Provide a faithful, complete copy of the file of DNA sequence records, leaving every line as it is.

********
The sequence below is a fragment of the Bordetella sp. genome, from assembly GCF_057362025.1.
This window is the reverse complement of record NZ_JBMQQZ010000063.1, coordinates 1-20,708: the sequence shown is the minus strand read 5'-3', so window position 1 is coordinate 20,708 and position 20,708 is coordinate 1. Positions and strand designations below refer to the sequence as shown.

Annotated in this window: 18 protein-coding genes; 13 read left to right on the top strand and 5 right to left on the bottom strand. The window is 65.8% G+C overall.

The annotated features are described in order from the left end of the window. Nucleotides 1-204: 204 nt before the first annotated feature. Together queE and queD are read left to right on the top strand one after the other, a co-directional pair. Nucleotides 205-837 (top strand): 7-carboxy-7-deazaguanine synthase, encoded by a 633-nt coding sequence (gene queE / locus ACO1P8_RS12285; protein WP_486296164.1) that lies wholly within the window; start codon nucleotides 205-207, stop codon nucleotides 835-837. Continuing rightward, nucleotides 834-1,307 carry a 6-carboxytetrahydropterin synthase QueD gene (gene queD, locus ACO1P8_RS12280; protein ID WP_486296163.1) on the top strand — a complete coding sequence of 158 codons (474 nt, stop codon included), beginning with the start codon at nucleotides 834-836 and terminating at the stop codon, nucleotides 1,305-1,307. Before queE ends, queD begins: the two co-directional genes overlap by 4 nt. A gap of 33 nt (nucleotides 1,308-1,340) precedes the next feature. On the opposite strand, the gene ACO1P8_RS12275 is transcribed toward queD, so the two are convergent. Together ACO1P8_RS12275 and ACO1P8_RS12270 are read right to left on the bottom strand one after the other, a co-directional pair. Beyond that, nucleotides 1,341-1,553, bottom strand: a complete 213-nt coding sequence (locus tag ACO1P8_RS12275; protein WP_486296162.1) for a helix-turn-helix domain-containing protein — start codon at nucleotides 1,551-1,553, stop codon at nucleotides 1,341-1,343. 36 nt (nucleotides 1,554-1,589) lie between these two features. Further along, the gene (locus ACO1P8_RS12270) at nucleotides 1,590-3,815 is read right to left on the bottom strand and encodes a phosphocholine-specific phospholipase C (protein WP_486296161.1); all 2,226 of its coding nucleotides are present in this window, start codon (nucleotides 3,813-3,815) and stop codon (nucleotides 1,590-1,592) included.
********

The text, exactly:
The sequence below is a fragment of the Bordetella sp. genome, from assembly GCF_057362025.1.
This window is the reverse complement of record NZ_JBMQQZ010000063.1, coordinates 1-20,708: the sequence shown is the minus strand read 5'-3', so window position 1 is coordinate 20,708 and position 20,708 is coordinate 1. Positions and strand designations below refer to the sequence as shown.

Annotated in this window: 18 protein-coding genes; 13 read left to right on the top strand and 5 right to left on the bottom strand. The window is 65.8% G+C overall.

The annotated features are described in order from the left end of the window. Nucleotides 1-204: 204 nt before the first annotated feature. Together queE and queD are read left to right on the top strand one after the other, a co-directional pair. Nucleotides 205-837 (top strand): 7-carboxy-7-deazaguanine synthase, encoded by a 633-nt coding sequence (gene queE / locus ACO1P8_RS12285; protein WP_486296164.1) that lies wholly within the window; start codon nucleotides 205-207, stop codon nucleotides 835-837. Continuing rightward, nucleotides 834-1,307 carry a 6-carboxytetrahydropterin synthase QueD gene (gene queD, locus ACO1P8_RS12280; protein ID WP_486296163.1) on the top strand — a complete coding sequence of 158 codons (474 nt, stop codon included), beginning with the start codon at nucleotides 834-836 and terminating at the stop codon, nucleotides 1,305-1,307. Before queE ends, queD begins: the two co-directional genes overlap by 4 nt. A gap of 33 nt (nucleotides 1,308-1,340) precedes the next feature. On the opposite strand, the gene ACO1P8_RS12275 is transcribed toward queD, so the two are convergent. Together ACO1P8_RS12275 and ACO1P8_RS12270 are read right to left on the bottom strand one after the other, a co-directional pair. Beyond that, nucleotides 1,341-1,553, bottom strand: a complete 213-nt coding sequence (locus tag ACO1P8_RS12275; protein WP_486296162.1) for a helix-turn-helix domain-containing protein — start codon at nucleotides 1,551-1,553, stop codon at nucleotides 1,341-1,343. 36 nt (nucleotides 1,554-1,589) lie between these two features. Further along, the gene (locus ACO1P8_RS12270) at nucleotides 1,590-3,815 is read right to left on the bottom strand and encodes a phosphocholine-specific phospholipase C (protein WP_486296161.1); all 2,226 of its coding nucleotides are present in this window, start codon (nucleotides 3,813-3,815) and stop codon (nucleotides 1,590-1,592) included.